In Florida, Bloomberg vowed not to do that: “As president, I will always have Israel’s back. I will never impose conditions on our military aid, including missile defense — no matter who is prime minister,” he said.

Bloomberg said that “revering the miracle that is the state of Israel” is central to his conception of what Judaism is about. He discussed his many trips to the nation and its major institutions, including a hospital wing that he has donated to and that now bear his parents’ names.

He claimed Trump is undermining the American-Israeli relationship by turning Israel into a partisan wedge issue. “There are those who will cite moving the embassy to Jerusalem as a reason to support the president,” he said to the Jewish audience. “To that, I say very clearly: If I am elected, you will never have to choose between supporting Israel and supporting our values here at home. I will defend both.”

Jews make up only 2 percent of the U.S. population but lean heavily Democratic and are a reliable voting bloc for the party. Jewish support is all over the board in the Democratic primary, not clustering with the two Jewish candidates, each of whom has hired a specialist to focus on Jewish outreach for their campaigns. The Forward found in an analysis of Jewish donors that during the first half of 2019, the most money went to former South Bend, Ind., mayor Pete Buttigieg, an Episcopalian who quotes the New Testament and has criticized Netanyahu.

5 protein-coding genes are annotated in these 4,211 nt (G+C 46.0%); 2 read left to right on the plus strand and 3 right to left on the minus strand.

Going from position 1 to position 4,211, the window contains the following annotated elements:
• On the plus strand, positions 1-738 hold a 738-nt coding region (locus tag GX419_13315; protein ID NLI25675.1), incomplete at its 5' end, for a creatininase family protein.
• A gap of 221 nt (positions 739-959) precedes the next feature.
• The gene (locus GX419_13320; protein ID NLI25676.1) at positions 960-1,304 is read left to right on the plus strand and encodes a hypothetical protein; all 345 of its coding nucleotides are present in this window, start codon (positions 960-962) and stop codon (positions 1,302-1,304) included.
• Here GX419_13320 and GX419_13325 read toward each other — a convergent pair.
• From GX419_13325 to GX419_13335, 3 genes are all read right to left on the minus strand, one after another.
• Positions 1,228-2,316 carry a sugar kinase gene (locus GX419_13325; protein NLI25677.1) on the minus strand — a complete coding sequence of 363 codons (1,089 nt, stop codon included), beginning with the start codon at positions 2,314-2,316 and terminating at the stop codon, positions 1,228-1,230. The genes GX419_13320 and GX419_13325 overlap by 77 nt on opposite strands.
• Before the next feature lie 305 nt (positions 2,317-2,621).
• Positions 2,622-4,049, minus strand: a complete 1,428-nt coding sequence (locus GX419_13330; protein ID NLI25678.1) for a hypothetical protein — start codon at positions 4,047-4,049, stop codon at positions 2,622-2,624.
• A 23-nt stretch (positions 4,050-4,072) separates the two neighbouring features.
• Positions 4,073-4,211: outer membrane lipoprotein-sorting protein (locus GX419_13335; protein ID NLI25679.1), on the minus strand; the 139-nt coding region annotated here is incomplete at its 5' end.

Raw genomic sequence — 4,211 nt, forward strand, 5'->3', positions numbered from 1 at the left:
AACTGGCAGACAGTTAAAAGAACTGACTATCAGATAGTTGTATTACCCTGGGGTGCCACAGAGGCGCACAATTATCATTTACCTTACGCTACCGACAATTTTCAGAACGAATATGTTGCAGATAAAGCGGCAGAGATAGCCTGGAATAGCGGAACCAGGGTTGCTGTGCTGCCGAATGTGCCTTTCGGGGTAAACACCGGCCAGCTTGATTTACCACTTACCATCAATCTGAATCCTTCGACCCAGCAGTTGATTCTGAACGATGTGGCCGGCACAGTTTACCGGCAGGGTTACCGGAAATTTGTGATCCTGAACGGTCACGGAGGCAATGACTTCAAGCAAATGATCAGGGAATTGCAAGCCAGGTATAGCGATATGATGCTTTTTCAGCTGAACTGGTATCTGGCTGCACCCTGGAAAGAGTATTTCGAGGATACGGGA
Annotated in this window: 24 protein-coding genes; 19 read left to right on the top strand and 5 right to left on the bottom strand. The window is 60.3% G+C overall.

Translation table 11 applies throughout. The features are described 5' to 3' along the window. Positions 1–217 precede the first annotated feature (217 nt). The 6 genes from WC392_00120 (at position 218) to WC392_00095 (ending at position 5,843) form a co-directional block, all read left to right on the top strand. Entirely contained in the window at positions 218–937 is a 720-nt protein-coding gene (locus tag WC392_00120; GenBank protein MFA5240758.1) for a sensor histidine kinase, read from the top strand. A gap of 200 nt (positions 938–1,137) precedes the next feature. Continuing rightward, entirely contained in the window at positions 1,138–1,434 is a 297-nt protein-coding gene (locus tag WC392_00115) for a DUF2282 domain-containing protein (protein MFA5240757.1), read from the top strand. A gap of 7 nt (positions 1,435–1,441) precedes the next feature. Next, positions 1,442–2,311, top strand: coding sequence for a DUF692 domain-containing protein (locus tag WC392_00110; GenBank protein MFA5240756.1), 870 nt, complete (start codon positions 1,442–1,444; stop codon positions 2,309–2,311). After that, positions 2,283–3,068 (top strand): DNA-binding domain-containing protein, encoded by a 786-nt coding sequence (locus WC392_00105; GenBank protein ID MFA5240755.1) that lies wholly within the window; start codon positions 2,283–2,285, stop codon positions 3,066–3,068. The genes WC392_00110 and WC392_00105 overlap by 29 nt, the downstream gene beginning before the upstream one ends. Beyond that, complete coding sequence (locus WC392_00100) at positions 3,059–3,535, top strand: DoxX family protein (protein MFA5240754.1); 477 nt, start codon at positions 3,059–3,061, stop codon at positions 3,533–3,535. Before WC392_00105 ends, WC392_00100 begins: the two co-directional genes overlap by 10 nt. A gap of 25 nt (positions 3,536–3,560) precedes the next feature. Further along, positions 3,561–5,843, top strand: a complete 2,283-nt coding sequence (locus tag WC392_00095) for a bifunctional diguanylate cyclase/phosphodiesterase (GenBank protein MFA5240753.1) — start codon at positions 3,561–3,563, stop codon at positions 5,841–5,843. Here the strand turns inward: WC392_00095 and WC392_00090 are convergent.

Neither Sanders nor Bloomberg has concentrated enthusiasm from Jews the way that 2000 Democratic vice presidential nominee Joe Lieberman did when he ran 20 years ago. Rabbi Daniel Zemel, of Temple Micah in Northwest Washington, said times have changed — now that the White House regularly hosts Hanukkah parties and Passover seders, the idea of a Jew in office doesn’t excite Washington Jews quite so much. In addition, neither of the current Jewish candidates is known as much for their faith as Lieberman, an Orthodox Jew who wore a yarmulke, kept kosher and observed Shabbat.

Steven Windmueller, a professor at Hebrew Union College who studies Jewish American political behavior, said that while Lieberman’s Jewish observance drew both tremendous enthusiasm and concerns about anti-Semitism in 2000, Jewish voters today won’t demand religiosity from a candidate. “There’s a general acceptance of the diversity of Jewish expression and behavior,” he said. He believes Jewish Democratic voters are less concerned with electing someone of their faith than with electing “anyone but Donald Trump.”

Zemel recalled that in 2015, Sanders skipped Rosh Hashanah services at a synagogue to deliver a campaign speech at evangelical Liberty University. “He’s ethnically Jewish. He could be culturally Jewish. But his religious Judaism is certainly up for questioning,” Zemel said.

Bloomberg belongs to the prominent Temple Emanu-El in New York, and as mayor he helped a synagogue that had suffered a fire find an alternate space to host High Holy Day services.

But do Jewish voters care about these religious anecdotes? “Only rabbis, maybe,” Zemel said.

Correction: An earlier version of this story said Pete Buttigieg has threatened to cut aid to Israel. To clarify, the former mayor has said that U.S. funds should not contribute if Benjamin Netanyahu carries out annexation of West Bank settlements.